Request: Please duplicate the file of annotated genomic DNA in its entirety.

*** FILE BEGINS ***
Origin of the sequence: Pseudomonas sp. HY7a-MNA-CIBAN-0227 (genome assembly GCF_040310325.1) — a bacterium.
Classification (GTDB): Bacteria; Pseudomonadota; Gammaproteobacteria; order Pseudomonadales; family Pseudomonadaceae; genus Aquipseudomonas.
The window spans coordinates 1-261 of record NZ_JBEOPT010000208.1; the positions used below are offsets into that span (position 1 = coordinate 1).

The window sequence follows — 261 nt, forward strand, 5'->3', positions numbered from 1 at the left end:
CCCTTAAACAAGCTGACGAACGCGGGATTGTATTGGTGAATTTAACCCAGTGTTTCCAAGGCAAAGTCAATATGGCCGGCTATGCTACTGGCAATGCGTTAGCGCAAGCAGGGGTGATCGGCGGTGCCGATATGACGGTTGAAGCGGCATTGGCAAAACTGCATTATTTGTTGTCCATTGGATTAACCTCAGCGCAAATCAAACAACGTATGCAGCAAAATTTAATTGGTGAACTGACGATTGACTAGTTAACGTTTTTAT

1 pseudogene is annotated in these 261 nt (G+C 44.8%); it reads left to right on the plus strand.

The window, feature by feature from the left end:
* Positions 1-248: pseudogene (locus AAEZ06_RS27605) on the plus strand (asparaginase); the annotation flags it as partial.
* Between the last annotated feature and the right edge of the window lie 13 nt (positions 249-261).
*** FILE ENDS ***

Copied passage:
Origin of the sequence: Pseudomonas sp. HY7a-MNA-CIBAN-0227 (genome assembly GCF_040310325.1) — a bacterium.
Classification (GTDB): Bacteria; Pseudomonadota; Gammaproteobacteria; order Pseudomonadales; family Pseudomonadaceae; genus Aquipseudomonas.
The window spans coordinates 1-261 of record NZ_JBEOPT010000208.1; the positions used below are offsets into that span (position 1 = coordinate 1).

The window sequence follows — 261 nt, forward strand, 5'->3', positions numbered from 1 at the left end:
CCCTTAAACAAGCTGACGAACGCGGGATTGTATTGGTGAATTTAACCCAGTGTTTCCAAGGCAAAGTCAATATGGCCGGCTATGCTACTGGCAATGCGTTAGCGCAAGCAGGGGTGATCGGCGGTGCCGATATGACGGTTGAAGCGGCATTGGCAAAACTGCATTATTTGTTGTCCATTGGATTAACCTCAGCGCAAATCAAACAACGTATGCAGCAAAATTTAATTGGTGAACTGACGATTGACTAGTTAACGTTTTTAT

1 pseudogene is annotated in these 261 nt (G+C 44.8%); it reads left to right on the plus strand.

The window, feature by feature from the left end:
* Positions 1-248: pseudogene (locus AAEZ06_RS27605) on the plus strand (asparaginase); the annotation flags it as partial.
* Between the last annotated feature and the right edge of the window lie 13 nt (positions 249-261).